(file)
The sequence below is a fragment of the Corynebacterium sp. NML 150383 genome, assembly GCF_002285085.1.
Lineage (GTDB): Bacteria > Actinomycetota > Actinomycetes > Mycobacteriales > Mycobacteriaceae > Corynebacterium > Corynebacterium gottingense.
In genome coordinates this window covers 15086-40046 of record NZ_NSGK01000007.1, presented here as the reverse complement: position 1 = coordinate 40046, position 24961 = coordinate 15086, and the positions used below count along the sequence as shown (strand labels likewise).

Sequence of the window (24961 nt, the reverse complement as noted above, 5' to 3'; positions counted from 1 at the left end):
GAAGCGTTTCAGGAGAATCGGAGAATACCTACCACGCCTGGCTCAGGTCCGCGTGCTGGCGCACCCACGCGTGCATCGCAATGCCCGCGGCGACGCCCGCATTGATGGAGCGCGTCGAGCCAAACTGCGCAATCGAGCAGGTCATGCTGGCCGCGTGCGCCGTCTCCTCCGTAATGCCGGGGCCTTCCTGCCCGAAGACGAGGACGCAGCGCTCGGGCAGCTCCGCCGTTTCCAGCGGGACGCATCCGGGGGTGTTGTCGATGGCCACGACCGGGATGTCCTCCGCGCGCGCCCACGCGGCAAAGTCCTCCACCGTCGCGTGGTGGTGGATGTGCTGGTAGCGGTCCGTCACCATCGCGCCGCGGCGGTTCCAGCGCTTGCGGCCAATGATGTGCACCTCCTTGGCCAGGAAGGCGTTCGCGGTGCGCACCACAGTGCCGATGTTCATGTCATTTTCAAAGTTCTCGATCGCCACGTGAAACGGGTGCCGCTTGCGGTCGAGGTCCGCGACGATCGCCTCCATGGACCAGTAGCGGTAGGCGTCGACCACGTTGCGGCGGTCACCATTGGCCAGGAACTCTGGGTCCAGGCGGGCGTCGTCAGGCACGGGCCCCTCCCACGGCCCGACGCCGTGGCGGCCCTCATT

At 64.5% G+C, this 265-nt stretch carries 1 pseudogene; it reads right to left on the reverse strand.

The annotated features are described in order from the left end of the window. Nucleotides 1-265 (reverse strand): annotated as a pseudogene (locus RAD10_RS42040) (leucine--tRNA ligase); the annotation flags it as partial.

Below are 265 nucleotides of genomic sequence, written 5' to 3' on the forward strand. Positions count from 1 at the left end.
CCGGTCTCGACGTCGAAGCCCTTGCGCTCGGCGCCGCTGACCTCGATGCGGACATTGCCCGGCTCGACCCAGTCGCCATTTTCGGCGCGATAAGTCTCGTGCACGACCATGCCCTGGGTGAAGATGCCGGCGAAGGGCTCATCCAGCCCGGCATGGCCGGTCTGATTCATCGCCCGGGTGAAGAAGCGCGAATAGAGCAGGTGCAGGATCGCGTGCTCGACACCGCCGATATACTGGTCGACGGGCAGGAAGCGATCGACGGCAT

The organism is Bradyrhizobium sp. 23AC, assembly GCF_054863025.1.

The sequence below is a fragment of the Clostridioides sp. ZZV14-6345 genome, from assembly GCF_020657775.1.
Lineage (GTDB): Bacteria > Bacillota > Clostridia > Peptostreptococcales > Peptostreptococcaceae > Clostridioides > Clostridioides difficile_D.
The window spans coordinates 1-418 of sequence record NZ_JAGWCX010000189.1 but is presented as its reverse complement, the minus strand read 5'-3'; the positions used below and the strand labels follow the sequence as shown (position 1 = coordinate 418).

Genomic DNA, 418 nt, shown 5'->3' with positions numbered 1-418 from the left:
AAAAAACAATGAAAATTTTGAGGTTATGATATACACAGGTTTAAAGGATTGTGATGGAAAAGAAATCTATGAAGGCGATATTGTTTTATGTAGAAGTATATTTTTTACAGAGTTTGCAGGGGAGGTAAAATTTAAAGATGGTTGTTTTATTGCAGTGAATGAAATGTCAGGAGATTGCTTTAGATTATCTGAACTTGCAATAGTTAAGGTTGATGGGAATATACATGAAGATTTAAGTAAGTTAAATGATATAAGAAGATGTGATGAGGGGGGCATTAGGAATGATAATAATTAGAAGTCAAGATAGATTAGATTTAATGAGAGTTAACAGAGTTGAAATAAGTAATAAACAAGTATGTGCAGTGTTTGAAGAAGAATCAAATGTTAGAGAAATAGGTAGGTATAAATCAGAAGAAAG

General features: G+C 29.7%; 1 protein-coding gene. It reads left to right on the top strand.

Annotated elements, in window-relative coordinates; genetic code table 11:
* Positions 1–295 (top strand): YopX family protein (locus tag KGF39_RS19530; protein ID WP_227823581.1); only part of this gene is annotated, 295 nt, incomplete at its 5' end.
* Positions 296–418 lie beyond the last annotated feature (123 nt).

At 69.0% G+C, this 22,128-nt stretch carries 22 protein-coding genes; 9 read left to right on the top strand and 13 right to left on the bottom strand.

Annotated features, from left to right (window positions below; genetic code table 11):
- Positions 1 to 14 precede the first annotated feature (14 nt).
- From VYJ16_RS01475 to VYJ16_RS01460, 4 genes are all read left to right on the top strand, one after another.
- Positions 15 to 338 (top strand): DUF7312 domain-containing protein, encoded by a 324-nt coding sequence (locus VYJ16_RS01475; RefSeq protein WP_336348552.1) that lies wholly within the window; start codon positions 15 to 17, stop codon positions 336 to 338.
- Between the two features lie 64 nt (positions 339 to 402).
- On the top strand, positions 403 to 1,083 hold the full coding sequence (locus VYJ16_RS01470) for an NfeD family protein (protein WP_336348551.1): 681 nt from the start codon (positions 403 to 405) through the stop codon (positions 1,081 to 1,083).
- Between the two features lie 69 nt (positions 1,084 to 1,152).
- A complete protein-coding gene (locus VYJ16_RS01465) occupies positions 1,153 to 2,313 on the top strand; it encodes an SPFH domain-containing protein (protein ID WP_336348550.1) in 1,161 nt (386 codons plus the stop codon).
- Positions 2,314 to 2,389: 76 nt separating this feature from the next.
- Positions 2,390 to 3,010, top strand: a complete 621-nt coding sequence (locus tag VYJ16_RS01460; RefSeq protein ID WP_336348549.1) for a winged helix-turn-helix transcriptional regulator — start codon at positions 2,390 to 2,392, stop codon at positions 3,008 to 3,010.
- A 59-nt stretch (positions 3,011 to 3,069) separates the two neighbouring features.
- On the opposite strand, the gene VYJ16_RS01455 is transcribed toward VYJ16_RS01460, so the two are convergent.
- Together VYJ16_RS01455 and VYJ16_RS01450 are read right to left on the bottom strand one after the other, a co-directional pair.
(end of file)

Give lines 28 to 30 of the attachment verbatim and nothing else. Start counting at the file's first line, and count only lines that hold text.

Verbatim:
- A complete protein-coding gene (locus VYJ16_RS01465) occupies positions 1,153 to 2,313 on the top strand; it encodes an SPFH domain-containing protein (protein ID WP_336348550.1) in 1,161 nt (386 codons plus the stop codon).
- Positions 2,314 to 2,389: 76 nt separating this feature from the next.
- Positions 2,390 to 3,010, top strand: a complete 621-nt coding sequence (locus tag VYJ16_RS01460; RefSeq protein ID WP_336348549.1) for a winged helix-turn-helix transcriptional regulator — start codon at positions 2,390 to 2,392, stop codon at positions 3,008 to 3,010.